Ryan Doumit is the significant upgrade noted above. He will be a real improvement offensively as the backup to Mauer. On defense he may be suspect, but that will not be a major problem if Mauer is able to play consistently.

As of today, I’m still projecting the Twins will carry three catchers on their opening day roster to allow for the most flexibility in keeping Mauer and Doumit in the lineup on a fairly regular basis. Having Drew Butera available as the defensive replacement and very occasional starter should help the other two stay healthier and minimize the negative impact of his very weak bat.

The catching situation is one that I think might be somewhat fluid yet. Spring training will be  used for evaluation of Mauer’s status and Doumit’s health and defensive strength. There is even an outside chance that if Kurt Suzuki remains available he could be added to the Twins and Butera sent to Rochester, where he belongs based on his overall skill set.

Even now I still find it hard to believe the Twins allowed themselves to go into the 2011 season so thin in the catcher position, especially when Mauer’s health was obviously not very good. The good news this year is going into the spring the Twins are much better positioned to field a decent catcher even if Mauer is not fully ready to play on a daily basis or is needed as the regular first baseman, a less than optimum scenario.

Starting Rotation Becoming More Clear

My earlier guess that the Twins were not likely to make any more moves until January has proven to be inaccurate. Today they announced the signing of Jason Marquis to a one-year, $3 million contract.

With that signing the starting rotation now appears to be tentatively set. Carl Pavano, Scott Baker, Francisco Liriano, Nick Blackburn are the other four with Brian Duensing presumably returning to the bullpen where he had success before becoming a regular in the rotation late in 2010.

The latest addition to the Twins most recently pitched for the Arizona Diamondbacks briefly before his 2011 season ended with a broken fibula. Most of last season he was with the Washington Nationals and pitched reasonably well there. He is known as a ground ball pitcher who fits the typical Twins’ pitcher profile, a “pitch-to-contact” pitcher.

I am less than enamored by this signing, but must recognize that in today’s MLB, he comes cheap. He also is not a long-term liability with only one year signed. If he has a great first half and the Twins flounder, he will be decent trade bait. If he fails miserably, he can be released without too much lost. And, if he performs at about the level he has in the past, he will be a decent innings-eater along with Pavano to help give the bullpen some rest. With improved infield defense, this might work out alright.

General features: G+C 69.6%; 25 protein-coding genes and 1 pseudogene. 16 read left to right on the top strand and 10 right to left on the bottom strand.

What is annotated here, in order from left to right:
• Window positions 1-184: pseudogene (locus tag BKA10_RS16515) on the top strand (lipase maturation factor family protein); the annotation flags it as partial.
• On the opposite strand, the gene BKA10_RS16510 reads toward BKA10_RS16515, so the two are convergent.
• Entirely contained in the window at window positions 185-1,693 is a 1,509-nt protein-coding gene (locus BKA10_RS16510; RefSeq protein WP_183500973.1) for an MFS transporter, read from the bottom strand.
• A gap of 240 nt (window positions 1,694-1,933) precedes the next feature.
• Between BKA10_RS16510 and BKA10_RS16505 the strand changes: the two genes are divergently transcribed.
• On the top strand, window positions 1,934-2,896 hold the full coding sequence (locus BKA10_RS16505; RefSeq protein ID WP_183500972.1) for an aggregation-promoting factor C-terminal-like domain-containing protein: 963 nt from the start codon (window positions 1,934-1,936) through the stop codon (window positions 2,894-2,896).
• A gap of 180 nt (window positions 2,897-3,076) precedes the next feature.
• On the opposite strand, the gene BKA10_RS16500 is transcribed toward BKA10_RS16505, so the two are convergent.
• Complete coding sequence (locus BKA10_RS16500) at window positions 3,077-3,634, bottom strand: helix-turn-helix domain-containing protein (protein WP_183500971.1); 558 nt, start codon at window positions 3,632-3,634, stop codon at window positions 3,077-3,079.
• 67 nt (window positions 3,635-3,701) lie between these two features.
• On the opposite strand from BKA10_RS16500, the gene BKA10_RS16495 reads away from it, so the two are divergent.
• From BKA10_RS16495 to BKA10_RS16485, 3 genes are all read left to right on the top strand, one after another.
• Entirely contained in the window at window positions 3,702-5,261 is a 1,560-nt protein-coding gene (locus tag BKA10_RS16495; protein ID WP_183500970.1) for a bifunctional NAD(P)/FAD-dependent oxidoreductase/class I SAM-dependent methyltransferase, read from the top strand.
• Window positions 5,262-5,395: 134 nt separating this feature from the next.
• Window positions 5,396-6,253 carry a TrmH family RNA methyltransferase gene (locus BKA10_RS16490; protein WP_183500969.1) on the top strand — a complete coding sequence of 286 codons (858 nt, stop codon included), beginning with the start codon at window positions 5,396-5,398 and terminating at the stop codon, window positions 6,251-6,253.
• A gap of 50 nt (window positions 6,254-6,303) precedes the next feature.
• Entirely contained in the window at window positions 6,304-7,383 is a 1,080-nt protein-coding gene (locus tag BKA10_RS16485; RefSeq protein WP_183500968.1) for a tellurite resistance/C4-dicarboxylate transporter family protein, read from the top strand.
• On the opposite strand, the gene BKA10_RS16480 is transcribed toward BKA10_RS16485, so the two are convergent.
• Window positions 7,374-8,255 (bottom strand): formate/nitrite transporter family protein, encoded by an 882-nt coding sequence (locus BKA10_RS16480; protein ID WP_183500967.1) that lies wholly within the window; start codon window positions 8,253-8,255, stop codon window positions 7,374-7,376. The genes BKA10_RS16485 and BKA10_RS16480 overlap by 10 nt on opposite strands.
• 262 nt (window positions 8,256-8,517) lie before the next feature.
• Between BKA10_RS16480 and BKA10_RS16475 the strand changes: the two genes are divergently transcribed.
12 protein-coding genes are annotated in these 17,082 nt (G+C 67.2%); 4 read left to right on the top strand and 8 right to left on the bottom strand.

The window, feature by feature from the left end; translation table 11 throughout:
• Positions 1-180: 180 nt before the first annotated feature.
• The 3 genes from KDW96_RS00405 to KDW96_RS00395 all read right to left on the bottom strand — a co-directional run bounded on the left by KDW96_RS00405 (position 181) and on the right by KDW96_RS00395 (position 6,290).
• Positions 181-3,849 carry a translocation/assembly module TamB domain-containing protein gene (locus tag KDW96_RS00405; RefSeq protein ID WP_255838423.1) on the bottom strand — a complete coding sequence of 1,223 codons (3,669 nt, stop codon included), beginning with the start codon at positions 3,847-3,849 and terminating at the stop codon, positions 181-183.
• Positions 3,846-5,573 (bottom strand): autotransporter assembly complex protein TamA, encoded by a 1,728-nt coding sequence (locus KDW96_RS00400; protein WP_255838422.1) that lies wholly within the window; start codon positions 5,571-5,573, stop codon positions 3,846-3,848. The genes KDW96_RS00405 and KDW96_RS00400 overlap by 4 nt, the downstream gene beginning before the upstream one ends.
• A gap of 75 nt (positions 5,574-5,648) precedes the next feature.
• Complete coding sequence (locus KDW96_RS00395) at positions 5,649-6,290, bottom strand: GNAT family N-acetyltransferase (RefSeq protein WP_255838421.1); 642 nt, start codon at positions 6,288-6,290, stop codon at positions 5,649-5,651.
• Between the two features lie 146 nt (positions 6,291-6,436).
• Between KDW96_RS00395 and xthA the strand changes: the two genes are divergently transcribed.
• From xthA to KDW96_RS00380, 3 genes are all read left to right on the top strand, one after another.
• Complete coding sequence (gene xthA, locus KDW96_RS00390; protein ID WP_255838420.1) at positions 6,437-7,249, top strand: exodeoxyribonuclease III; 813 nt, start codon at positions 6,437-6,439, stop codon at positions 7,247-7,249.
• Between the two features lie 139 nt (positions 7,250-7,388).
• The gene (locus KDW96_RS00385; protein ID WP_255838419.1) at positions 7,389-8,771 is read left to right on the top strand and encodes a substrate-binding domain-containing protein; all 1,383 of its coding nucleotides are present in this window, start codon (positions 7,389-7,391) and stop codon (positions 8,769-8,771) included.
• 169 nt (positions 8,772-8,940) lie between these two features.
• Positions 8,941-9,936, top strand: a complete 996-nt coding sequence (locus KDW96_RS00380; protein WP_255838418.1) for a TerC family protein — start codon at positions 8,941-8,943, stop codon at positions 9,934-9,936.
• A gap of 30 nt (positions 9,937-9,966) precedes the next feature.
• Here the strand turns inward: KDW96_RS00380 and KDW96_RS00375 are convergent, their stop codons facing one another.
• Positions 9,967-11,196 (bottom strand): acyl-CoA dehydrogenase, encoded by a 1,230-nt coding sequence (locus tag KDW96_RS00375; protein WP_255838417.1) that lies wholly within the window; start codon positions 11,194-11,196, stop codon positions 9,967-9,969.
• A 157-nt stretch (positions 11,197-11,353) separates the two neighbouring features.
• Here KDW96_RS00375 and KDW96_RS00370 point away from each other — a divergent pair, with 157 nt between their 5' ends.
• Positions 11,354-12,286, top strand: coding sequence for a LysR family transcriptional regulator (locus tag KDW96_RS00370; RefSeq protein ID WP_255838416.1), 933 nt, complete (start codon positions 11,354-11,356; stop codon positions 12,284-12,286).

If this is the starting rotation, we are going to have to hope for decent comeback years from Baker, Liriano, and Blackburn for 2012 to be successful for the Twins.  All three were on the DL in 2011 with assorted arm problems. Blackburn had surgery this off-season to correct a problem with a pinched nerve. There certainly is no guarantee that all of them will rebound, so the Twins will need to have at least a couple of other options for starters. Right now they would seem to be Liam Hendriks and Anthony Swarzak, but Terry Doyle might work himself into the mix depending on how well he pitches in spring training. If Doyle does not make the 25-man roster on opening day he needs to be returned to the White Sox because he was a Rule-5 pick this off-season. If the Twins like him enough, they may swing a deal to keep him, but that all remains to be seen. If he makes the roster, he will likely be one of the bullpen guys, possibly as the long reliever giving Swarzak a starting rotation spot at Rochester.

It is hard to have much confidence in this rotation because of how inconsistent they have been over the last few years. Put that together with the tough schedule the first 40 games and the Twins may once again dig too deep a hole to climb out of. On the other hand, if all pitch to a level they have done at their best in the past, this could be a very good group 1 through 5.

We’ll hope for the latter.

Return to Excellence Speculations